_{0}, is plotted by the solid curve in Fig. 2. This gradient can be exactly derived by the backward integration of the generalized adjoint equation [see (3.8) of X96a or section 2 of X97b], but not by the backward integration of the conventional adjoint equation [see (3.3) of X96a]. The conventional adjoint solution is plotted by the dashed curve in Fig. 2, which is clearly different from the true gradient (solid curve). These analytical results will be used as benchmarks for the numerical experiments in the subsequent sections.

### b. FM0—Traditional time discretization of the forward model

*t*=

*T*/

*N*is the time step. Here, an on-switch is triggered at the

*m*th level immediately after the threshold condition is exceeded, and this

*m*th time level is determined by

*x*

_{m}≥

*x*

_{c}>

*x*

_{m−1}.

*D*

_{n}=

*x*

_{n}−

*x*

_{obn}and

*x*

_{obn}is observed value of

*x*at the

*n*th time level, which, as in (2.3), is error free and given by the analytical solution of (2.1) with

*x*

_{0}= 0. As explained in X97b, the FM0 solution is not continuously dependent on the initial state

*x*

_{0}(see Fig. 2 of X97b), and this causes zigzag discontinuities in

*J*

_{d}(see the dashed curve in Fig. 3). As these discontinuities cause delta functions in the gradient (see Fig. 3 of X97b), the derived gradient ∂

*J*

_{d}/∂

*x*

_{0}can be very different from the analytical one ∂

*J*/∂

*x*

_{0}.

### c. FM1—Modified time discretization of the forward model

The above problem can be solved if the traditional discretization is modified with the switch time determined by linear interpolation as a continuous function of the initial state. The modified forward model (FM1) is given in (5.1) of X97b. Since the FM1 solution is continuously dependent on the initial state *x*_{0}, the cost function *J*_{d} now is a continuous function of *x*_{0} (see the solid curve in Fig. 3). As shown in section 5 of X97b, when Δ*t* → 0, *J*_{d} → *J* and ∂*J*_{d}/∂*x*_{0} → ∂*J*/∂*x*_{0}, so ∂*J*_{d}/∂*x*_{0} is a good approximation of the analytical gradient ∂*J*/∂*x*_{0}.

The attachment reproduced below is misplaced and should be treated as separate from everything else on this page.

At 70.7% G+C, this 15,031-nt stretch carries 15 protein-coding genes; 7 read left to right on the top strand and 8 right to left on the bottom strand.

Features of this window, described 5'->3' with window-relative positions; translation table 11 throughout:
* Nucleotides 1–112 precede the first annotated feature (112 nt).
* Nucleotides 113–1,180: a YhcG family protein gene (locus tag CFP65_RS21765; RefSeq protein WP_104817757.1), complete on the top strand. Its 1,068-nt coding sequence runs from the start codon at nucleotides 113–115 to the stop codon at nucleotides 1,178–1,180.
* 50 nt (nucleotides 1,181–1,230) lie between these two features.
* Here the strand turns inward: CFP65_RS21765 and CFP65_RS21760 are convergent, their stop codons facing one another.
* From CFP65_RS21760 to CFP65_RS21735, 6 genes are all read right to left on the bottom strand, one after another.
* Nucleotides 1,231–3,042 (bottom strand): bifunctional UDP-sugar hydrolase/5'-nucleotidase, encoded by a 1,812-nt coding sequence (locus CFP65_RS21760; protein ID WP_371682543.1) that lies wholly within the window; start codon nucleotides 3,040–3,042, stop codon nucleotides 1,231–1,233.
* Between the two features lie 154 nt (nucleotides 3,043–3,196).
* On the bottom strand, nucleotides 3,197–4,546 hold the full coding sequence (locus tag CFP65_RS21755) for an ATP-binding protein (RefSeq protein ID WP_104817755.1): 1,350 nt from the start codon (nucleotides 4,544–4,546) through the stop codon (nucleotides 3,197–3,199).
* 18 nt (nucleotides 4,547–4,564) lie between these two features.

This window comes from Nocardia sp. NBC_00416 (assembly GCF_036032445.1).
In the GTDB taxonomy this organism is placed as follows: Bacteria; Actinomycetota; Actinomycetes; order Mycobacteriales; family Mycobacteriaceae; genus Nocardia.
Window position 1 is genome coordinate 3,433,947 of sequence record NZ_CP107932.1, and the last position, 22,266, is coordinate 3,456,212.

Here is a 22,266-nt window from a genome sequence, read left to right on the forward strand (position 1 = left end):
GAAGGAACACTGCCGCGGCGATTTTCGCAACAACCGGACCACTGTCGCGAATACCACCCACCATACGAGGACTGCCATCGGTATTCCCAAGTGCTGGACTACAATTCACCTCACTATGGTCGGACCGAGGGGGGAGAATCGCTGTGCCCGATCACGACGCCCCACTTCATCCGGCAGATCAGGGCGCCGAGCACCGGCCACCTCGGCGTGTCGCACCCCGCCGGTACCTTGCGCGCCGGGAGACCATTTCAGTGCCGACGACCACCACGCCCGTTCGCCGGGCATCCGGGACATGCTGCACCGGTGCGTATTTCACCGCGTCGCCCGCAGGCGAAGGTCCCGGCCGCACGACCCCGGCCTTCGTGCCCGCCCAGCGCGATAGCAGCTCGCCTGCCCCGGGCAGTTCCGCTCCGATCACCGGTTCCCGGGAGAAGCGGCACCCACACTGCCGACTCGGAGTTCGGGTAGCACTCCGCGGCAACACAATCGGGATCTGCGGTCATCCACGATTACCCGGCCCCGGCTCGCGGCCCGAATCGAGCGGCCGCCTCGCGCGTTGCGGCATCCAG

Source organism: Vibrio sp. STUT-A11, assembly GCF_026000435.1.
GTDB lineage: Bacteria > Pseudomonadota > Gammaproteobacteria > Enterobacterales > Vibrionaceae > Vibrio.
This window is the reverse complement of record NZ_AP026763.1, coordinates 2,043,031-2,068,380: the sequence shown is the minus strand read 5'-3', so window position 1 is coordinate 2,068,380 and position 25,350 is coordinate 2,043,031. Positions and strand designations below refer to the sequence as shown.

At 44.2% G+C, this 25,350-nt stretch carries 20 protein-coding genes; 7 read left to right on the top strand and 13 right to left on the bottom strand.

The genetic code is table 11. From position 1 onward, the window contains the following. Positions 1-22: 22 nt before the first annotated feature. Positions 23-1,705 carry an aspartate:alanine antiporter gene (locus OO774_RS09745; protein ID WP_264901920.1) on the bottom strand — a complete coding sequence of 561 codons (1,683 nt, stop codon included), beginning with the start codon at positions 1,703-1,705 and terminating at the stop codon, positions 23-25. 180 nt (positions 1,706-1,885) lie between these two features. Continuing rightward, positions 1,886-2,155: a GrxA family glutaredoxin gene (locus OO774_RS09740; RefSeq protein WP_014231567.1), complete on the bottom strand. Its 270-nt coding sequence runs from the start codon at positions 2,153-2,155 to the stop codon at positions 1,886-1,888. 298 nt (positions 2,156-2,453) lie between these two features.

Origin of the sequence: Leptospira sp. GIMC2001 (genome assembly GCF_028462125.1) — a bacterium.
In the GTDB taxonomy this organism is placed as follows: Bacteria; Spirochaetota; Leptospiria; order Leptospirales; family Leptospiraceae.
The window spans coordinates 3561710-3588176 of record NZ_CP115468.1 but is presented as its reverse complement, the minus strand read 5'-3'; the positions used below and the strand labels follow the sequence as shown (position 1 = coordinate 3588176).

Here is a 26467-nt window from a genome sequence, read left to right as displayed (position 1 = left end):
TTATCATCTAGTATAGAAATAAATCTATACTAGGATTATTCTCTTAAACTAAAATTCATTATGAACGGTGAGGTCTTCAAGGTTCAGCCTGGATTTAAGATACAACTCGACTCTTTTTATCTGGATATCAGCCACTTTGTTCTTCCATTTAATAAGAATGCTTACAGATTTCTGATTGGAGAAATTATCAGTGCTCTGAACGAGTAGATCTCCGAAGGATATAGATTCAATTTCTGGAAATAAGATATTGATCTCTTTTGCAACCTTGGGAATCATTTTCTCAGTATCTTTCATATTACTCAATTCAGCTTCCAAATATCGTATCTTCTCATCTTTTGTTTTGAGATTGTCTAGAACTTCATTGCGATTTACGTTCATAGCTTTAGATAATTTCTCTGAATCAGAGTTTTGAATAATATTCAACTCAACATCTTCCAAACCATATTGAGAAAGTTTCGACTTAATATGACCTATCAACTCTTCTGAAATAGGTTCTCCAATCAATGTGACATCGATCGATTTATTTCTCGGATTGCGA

## 3. Four types of tangent linear models

### a. CTLM0—Conventional tangent linearization of FM0

*δx*

_{n}

*δx*

_{n−1}

*n*

*N.*

*δx*

_{n}=

*δx*

_{0}and is very different from the nonlinear perturbation Δ

*x*

_{n}=

*x*

^{′}

_{n}

*x*

_{n}, where

*x*

^{′}

_{n}

*x*

_{0}+

*δx*

_{0}. The relative difference between

*δx*

_{n}and Δ

*x*

_{n}can be measured by

As shown by the dotted curve in Fig. 4a (where *N* = 10 and Δ*t* = 0.1), *RD*_{d} = 0 when the initial perturbation *δx*_{0} is within a small range (determined by *F*Δ*t* = 0.1) in the vicinity of zero. In this case, the initial perturbation *δx*_{0} is too small to cause the switch time to jump from one time level to the next time level (see Fig. 3 of X97b), so Δ*x*_{n} = *δx*_{n} = *δx*_{0} and *RD*_{d} = 0. When *δx*_{0} moves beyond the above small range, the switch time jumps and Δ*x*_{n} and *RD*_{d} also jump. As shown in Fig. 4a, the dotted *RD*_{d} curve jumps every time when *δx*_{0} is changed by *F*Δ*t.* According to (2.4) the jump of Δ*x*_{n} is proportional to *G*Δ*t,* and according to (3.2) the jump of *RD*_{d} is proportional to *G*Δ*t*/*δx*_{0}. When Δ*t* is small, as shown in Fig. 4b, the jumps of the dotted *RD*_{d} curve become small and densely packed. When Δ*t* → 0, the dotted *RD*_{d} curve approaches (for *δx*_{0} ≠ 0) to the analytical *RD* curve far above zero (shown by thin solid line in Fig. 4b and dashed line in Fig. 1). Thus, when |*δx*_{0}| ≥ *O*(*F*Δ*t*), the CTLM0 solution is not a valid approximation of the nonlinear perturbation obtained from FM0. When |*δx*_{0}| < *O*(*F*Δ*t*) and *RD*_{d} = 0, the CTLM0 solution is the same as the nonlinear perturbation obtained from FM0, but the latter is not a valid discrete approximation of the analytical nonlinear perturbation obtained from (2.1).

### b. CTLM1—Conventional tangent linearization of FM1

The conventional tangent linearization of FM1 yields CTLM1, which has the same form as CTLM0 in (3.1). The CTLM1 solution is also a trivial one: *δx*_{n} = *δx*_{0}. The relative difference *RD*_{d} between this CTLM1 solution and the nonlinear perturbation Δ*x*_{n} obtained from FM1 (instead of FM0) is plotted by the dashed curves in Figs. 4a,b. These dashed *RD*_{d} curves are very close to the analytical *RD* curve for the conventional tangent linearization (shown by thin solid line in Fig. 4 and dashed line in Fig. 1). That these curves are far above zero indicates that CTLM1 is not a valid tangent linear model of FM1.